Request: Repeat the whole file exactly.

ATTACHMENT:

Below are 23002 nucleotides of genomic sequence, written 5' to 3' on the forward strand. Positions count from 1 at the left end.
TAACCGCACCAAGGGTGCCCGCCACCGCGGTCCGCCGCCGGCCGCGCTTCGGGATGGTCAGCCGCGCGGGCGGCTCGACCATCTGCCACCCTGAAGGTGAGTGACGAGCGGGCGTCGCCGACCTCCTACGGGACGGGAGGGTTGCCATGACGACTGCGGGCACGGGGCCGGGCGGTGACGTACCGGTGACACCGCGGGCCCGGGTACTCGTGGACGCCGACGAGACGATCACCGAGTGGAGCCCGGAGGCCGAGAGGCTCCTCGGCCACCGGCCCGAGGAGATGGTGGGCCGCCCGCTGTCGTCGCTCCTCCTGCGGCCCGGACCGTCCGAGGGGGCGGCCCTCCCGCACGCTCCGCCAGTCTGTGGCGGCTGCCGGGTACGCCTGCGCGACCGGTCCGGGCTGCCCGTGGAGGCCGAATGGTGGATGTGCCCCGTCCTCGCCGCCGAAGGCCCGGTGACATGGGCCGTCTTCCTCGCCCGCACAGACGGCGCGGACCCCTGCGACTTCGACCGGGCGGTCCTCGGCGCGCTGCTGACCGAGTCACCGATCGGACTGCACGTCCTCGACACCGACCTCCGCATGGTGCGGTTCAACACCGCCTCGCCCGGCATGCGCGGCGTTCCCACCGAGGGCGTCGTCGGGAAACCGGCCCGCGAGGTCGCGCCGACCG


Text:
Below are 23002 nucleotides of genomic sequence, written 5' to 3' on the forward strand. Positions count from 1 at the left end.
TAACCGCACCAAGGGTGCCCGCCACCGCGGTCCGCCGCCGGCCGCGCTTCGGGATGGTCAGCCGCGCGGGCGGCTCGACCATCTGCCACCCTGAAGGTGAGTGACGAGCGGGCGTCGCCGACCTCCTACGGGACGGGAGGGTTGCCATGACGACTGCGGGCACGGGGCCGGGCGGTGACGTACCGGTGACACCGCGGGCCCGGGTACTCGTGGACGCCGACGAGACGATCACCGAGTGGAGCCCGGAGGCCGAGAGGCTCCTCGGCCACCGGCCCGAGGAGATGGTGGGCCGCCCGCTGTCGTCGCTCCTCCTGCGGCCCGGACCGTCCGAGGGGGCGGCCCTCCCGCACGCTCCGCCAGTCTGTGGCGGCTGCCGGGTACGCCTGCGCGACCGGTCCGGGCTGCCCGTGGAGGCCGAATGGTGGATGTGCCCCGTCCTCGCCGCCGAAGGCCCGGTGACATGGGCCGTCTTCCTCGCCCGCACAGACGGCGCGGACCCCTGCGACTTCGACCGGGCGGTCCTCGGCGCGCTGCTGACCGAGTCACCGATCGGACTGCACGTCCTCGACACCGACCTCCGCATGGTGCGGTTCAACACCGCCTCGCCCGGCATGCGCGGCGTTCCCACCGAGGGCGTCGTCGGGAAACCGGCCCGCGAGGTCGCGCCGACCG